[av_table purpose=’pricing’ pricing_table_design=’avia_pricing_default’ pricing_hidden_cells=” caption=” responsive_styling=’avia_responsive_table’ custom_class=”] [av_row row_style=”][av_cell col_style=”]Web Application Risks[/av_cell][av_cell col_style=”]Mobile Application Risks [/av_cell][av_cell col_style=”]IoT Risks [/av_cell][av_cell col_style=”]API Risks[/av_cell][/av_row] [av_row row_style=”][av_cell col_style=”]Injection Flaws[/av_cell][av_cell col_style=”]Improper Platform Usage[/av_cell][av_cell col_style=”]Weak or Hardcoded Passwords[/av_cell][av_cell col_style=”]Missing Object Level Access Control[/av_cell][/av_row] [av_row row_style=”][av_cell col_style=”]Broken Authentication Methods[/av_cell][av_cell col_style=”]Insecure Data Storage[/av_cell][av_cell col_style=”]Insecure Network Services[/av_cell][av_cell col_style=”]Broken Authentication[/av_cell][/av_row] [av_row row_style=”][av_cell col_style=”]Sensitive Data Exposure[/av_cell][av_cell col_style=”]Insecure Communication[/av_cell][av_cell col_style=”]Insecure Ecosystem Interfaces[/av_cell][av_cell col_style=”]Excessive Data Exposure [/av_cell][/av_row] [av_row row_style=”][av_cell col_style=”]XML External Entities (XXE)[/av_cell][av_cell col_style=”]Insecure Authentication[/av_cell][av_cell col_style=”]Lack of Secure Update Mechanism[/av_cell][av_cell col_style=”]Lack of Resources and Rate Limiting[/av_cell][/av_row] [av_row row_style=”][av_cell col_style=”]Broken Access Controls[/av_cell][av_cell col_style=”]Insufficient Cryptography[/av_cell][av_cell col_style=”]Use of Insecure or Outdated Components[/av_cell][av_cell col_style=”]Missing Function/Resource Level Access Control[/av_cell][/av_row] [av_row row_style=”][av_cell col_style=”]Security Misconfigurations[/av_cell][av_cell col_style=”]Insecure Authorization[/av_cell][av_cell col_style=”]Insufficient Privacy Protection[/av_cell][av_cell col_style=”]Mass Assignment[/av_cell][/av_row] [av_row row_style=”][av_cell col_style=”]XSS Flaws[/av_cell][av_cell col_style=”]Client Code Quality [/av_cell][av_cell col_style=”]Insecure Data Transfer and Storage[/av_cell][av_cell col_style=”]Security Misconfiguration[/av_cell][/av_row] [av_row row_style=”][av_cell col_style=”]Insecure Deserialization[/av_cell][av_cell col_style=”]Code Tampering[/av_cell][av_cell col_style=”]Lack of Device Management[/av_cell][av_cell col_style=”]Injection[/av_cell][/av_row] [av_row row_style=”][av_cell col_style=”]Using Components with Known Vulnerabilities[/av_cell][av_cell col_style=”]Reverse Engineering[/av_cell][av_cell col_style=”]Insecure Default Settings[/av_cell][av_cell col_style=”]Improper Assets Management[/av_cell][/av_row] [av_row row_style=”][av_cell col_style=”]Insufficient Logging & Monitoring [/av_cell][av_cell col_style=”]Extraneous Functionality [/av_cell][av_cell col_style=”]Lack of Physical Hardening[/av_cell][av_cell col_style=”]Insufficient Logging and Monitoring[/av_cell][/av_row] [/av_table]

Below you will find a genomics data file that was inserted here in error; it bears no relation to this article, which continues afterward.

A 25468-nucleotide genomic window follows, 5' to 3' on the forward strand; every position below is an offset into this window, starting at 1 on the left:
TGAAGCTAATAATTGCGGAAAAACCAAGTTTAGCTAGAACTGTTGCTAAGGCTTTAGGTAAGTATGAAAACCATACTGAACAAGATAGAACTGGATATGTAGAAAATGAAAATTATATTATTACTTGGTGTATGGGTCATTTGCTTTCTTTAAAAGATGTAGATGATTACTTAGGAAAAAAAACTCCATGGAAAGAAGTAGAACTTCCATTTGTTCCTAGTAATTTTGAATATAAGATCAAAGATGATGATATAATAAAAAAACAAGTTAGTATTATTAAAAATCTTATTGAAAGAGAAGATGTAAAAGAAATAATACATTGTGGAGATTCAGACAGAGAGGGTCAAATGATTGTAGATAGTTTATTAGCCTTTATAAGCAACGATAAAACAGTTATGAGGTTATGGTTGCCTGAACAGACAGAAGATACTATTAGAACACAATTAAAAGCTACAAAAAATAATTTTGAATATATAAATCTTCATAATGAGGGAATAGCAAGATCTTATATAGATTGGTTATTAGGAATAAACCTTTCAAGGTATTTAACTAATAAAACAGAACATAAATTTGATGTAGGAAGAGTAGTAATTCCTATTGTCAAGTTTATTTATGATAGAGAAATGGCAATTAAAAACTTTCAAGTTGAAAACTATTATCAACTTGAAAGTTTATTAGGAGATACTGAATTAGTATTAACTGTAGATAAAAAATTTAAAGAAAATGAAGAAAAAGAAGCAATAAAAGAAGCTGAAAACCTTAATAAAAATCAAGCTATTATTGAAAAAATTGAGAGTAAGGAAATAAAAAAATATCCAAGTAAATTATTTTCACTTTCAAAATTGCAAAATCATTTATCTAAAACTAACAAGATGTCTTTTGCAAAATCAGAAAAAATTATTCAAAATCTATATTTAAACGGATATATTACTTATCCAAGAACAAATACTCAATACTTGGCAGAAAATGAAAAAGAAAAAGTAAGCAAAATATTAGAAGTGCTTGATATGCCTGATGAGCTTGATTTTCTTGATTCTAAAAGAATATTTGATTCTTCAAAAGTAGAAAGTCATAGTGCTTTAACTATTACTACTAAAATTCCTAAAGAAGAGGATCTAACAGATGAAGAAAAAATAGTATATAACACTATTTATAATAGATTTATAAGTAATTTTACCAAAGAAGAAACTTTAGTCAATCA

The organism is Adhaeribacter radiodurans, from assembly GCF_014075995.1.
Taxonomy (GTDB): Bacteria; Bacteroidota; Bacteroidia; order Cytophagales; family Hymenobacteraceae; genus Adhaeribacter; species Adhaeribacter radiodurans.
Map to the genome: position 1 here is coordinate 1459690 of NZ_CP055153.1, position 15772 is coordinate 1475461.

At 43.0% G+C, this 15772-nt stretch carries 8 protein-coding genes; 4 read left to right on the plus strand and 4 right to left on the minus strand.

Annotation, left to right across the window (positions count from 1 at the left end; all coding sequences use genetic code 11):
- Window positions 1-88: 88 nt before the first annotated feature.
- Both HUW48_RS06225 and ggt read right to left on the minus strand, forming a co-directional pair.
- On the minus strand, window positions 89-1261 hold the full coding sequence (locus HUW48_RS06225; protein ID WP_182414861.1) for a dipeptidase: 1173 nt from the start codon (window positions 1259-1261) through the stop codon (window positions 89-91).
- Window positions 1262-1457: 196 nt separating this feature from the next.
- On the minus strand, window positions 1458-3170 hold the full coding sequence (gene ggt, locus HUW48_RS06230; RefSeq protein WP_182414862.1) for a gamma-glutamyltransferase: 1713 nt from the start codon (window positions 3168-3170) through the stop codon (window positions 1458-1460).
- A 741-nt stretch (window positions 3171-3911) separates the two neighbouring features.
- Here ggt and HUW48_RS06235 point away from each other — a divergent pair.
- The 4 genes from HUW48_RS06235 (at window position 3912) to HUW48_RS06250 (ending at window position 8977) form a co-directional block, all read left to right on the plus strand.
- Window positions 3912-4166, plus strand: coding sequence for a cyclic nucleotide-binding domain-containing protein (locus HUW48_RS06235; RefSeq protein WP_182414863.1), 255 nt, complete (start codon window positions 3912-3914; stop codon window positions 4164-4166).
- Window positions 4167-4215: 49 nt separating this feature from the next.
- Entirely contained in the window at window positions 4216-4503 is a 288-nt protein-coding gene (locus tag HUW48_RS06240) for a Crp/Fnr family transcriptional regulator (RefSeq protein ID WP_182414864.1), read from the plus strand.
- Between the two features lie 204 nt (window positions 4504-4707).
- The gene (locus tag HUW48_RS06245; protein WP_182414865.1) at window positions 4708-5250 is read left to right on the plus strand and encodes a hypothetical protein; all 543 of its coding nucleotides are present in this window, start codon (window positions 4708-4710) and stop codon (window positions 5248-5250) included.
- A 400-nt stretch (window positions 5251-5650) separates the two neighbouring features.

While these lists include an overwhelming number of risks to be aware of, they are helpful in determining what type of penetration testing your organization might consider, what risks to prioritize during remediation, and how to further develop secure software. OWASP is used by penetration testers, whether internal to your organization or a third party, to stay in tune with common vulnerabilities they should be looking for in your systems, devices, and environment.